Armenia’s ruling Civil Contract party has failed to win a majority in the Yerevan City Council elections, despite receiving most votes. Their main challenger, National Progress led by Hayk Marutyan, came in second place.
The preliminary result of Sunday’s election gave Civil Contract 24 of 65 seats on the council, with 33% of the vote. This was a dramatic decline from the previous elections in 2018, when Hayk Marutyan led the party’s list, winning 81% of the vote.
National Progress, now led by Marutyan came in second place with 14 seats and 19% of the vote. Marutyan, originally a writer and comedian, emerged as the biggest challenger to Civil Contract after throwing his hat into the ring earlier this year.
Three other of the 14 parties and alliances that took part in the vote passed the 4% threshold (6% for electoral alliances) to secure seats.
The Mother Armenia Alliance, backed by former president Robert Kocharyan, received 15% of the vote and eight seats.
Hanrapetutyun, founded by Aram Sargsyan, the brother of Armenia’s former Defence Minister Vazgen Sargsyan, received 11% and eight seats.
Public Voice, founded by fugitive Vardan Ghukasyan, known as ‘Dog’, received 10% of the vote and seven seats. Ghukasyan is a popular political social media influencer and a former police officer, who has been wanted by Armenian police since May. The investigative committee has accused him of extortion, contempt of court, and public calls for violence.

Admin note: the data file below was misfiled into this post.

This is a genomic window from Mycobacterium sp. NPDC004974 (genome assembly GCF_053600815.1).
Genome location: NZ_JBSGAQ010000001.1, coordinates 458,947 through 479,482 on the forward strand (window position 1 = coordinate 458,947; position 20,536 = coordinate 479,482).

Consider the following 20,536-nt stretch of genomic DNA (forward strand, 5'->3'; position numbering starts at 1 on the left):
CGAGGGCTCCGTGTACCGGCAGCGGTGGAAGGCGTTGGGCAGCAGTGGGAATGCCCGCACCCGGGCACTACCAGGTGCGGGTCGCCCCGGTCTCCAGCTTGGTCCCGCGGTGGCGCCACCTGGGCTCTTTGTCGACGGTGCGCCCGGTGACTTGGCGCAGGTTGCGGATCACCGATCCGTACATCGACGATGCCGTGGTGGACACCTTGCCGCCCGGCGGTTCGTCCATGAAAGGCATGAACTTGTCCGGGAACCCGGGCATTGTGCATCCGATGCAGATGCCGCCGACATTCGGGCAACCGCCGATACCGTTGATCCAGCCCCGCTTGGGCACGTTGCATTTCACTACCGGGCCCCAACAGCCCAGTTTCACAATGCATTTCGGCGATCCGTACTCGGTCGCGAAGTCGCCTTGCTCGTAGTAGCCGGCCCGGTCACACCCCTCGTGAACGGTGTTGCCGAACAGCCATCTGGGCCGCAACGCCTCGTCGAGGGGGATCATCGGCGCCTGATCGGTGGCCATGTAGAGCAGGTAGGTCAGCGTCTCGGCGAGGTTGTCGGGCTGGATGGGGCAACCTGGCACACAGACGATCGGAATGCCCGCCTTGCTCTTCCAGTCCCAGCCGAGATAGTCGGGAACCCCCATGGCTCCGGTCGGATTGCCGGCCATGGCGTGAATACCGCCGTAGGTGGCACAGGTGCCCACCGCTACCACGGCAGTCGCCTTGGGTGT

It is not yet clear who will be the next mayor of Yerevan.
On Monday, Vardan Ghukasyan appealed to Hayk Marutyan of the National Progress party and Andranik Tevanyan who leads the Mother Armenia Alliance to form a coalition. Combined, the three would have a majority of one on the council and be able to select the next mayor.
Ghukasyan said he did not object to either Marutyan or Tevanyan as mayor. He also speculated that Hanrapetutyun whose mayoral candidate Artak Zeynalyan served as Minister of Justice in 2018–2019, would most likely side with Civil Contract.
But on Monday morning, Hayk Grigoryan, the second on the list of National Progress, appeared to rule out an opposition coalition, stating that he believed ‘the only possible’ coalition possible would be between Civil Contract and Hanrapetutyun.
Sunday’s elections had the lowest turnout in the history of the Yerevan City Council, with only 28% of eligible voters casting their ballots. In the previous vote in 2018, turnout was 44%.
‘I can say that the dynamics of participation in the last elections have gone down’, said Vahagn Hovakimyan, the Chair of the Central Electoral Commission.
However, Hovakimyan, a former MP from the Prime Minister’s My Step faction, played down the significance of the low turnout.
‘As a person who has professional knowledge of electoral processes, I can say that free and democratic elections have a low level of participation all over the world’, he said.
Tigran Avinyan, Civil Contract’s mayoral candidate, also suggested the low turnout was a result of the vote being clean after casting his ballot on Sunday.
‘If we actually used administrative resources, do you think we would not have 12% instead of 5.78% as of 11:00?’, he said.
However, several media organisations and observation missions accused the ruling party of abusing administrative resources, an accusation the party denies.
Vahram Tokmajyan, a representative of the Independent Observer Alliance told local media that several cases were recorded by their mission during the pre-election campaign.
‘The march in the capital [on 15 September] was a prime example of this, when groups of people from the communities were brought to participate in the march with minibuses. If it is not an administrative resource, what is it?’